Venture capital valuations weakening, data show

BVWireIssue #79-4
April 22, 2009

A recent survey conducted by Fenwick & West—a global law firm that provides services to high technology and life science clients— analyzed the valuations and terms of venture financings for 128 technology and life science companies headquartered in the greater Silicon Valley/San Francisco Bay Area that reported raising capital in the fourth quarter of 2008. According to Fenwick & West’s (F&W) Fourth Quarter 2008 Silicon Valley Venture Capital Survey, up rounds exceeded down rounds 54% to 33%, with 13% remaining flat during the fourth quarter of 2008—the lowest amount by which up rounds exceeded down rounds since the third quarter of 2004. (Note: An up round is one in which the price per share at which a company sells its stock has increased since its prior financing round. Conversely, a down round is one in which the price per share has declined since a company’s prior financing round.)

“Perhaps more ominously, down rounds increased each month through the quarter, and for December 2008, 45% of all financings were down rounds, compared to 48% up and 7% flat,” explains Barry Kramer, partner in the firm and co-author of the survey. Kramer notes that a breakdown of fourth quarter financings by industry disclosed that Web 2.0/digital media was the strongest industry. When Web 2.0/digital media companies are excluded from the results, up rounds decreased to 46%, down rounds increased to 39%, and 15% of the rounds were flat.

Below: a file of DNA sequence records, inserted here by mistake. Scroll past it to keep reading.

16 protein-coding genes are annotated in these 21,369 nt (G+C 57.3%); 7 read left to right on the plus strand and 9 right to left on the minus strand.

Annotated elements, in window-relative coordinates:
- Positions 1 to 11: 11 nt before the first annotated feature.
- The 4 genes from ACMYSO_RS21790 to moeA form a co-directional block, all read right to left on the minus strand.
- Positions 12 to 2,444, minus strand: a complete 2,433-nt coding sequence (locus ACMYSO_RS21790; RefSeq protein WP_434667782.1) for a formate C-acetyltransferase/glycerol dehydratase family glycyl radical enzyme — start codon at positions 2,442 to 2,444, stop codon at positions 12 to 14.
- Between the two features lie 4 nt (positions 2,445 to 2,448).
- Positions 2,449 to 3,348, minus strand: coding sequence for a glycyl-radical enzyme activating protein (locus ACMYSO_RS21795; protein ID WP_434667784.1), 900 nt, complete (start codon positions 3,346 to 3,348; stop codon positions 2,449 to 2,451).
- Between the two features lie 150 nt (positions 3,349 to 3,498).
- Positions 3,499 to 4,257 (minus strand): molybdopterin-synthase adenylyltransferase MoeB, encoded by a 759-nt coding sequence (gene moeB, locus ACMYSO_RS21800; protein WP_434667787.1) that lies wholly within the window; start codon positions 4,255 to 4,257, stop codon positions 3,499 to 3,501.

Another F&W survey: The 2008 Life Sciences Venture Capital Valuation Survey, also showed a weakening in valuations in the life sciences venture environment. The survey—based on the venture financings of 81 life sciences companies headquartered in the Silicon Valley/San Francisco Bay Area that reported raising money during calendar year 2008—shows that up rounds outpaced down rounds 59% to 22% for life sciences company financings in 2008, with 19% of the financings flat. "This was a significant decline from both 2007 and 2006 as 79% of the financings were up rounds in both of those years," according to Kramer. "Perhaps more importantly, the percentage of up rounds declined as 2008 progressed, with down rounds exceeding up rounds 39% to 30% with 31% flat in the fourth quarter.

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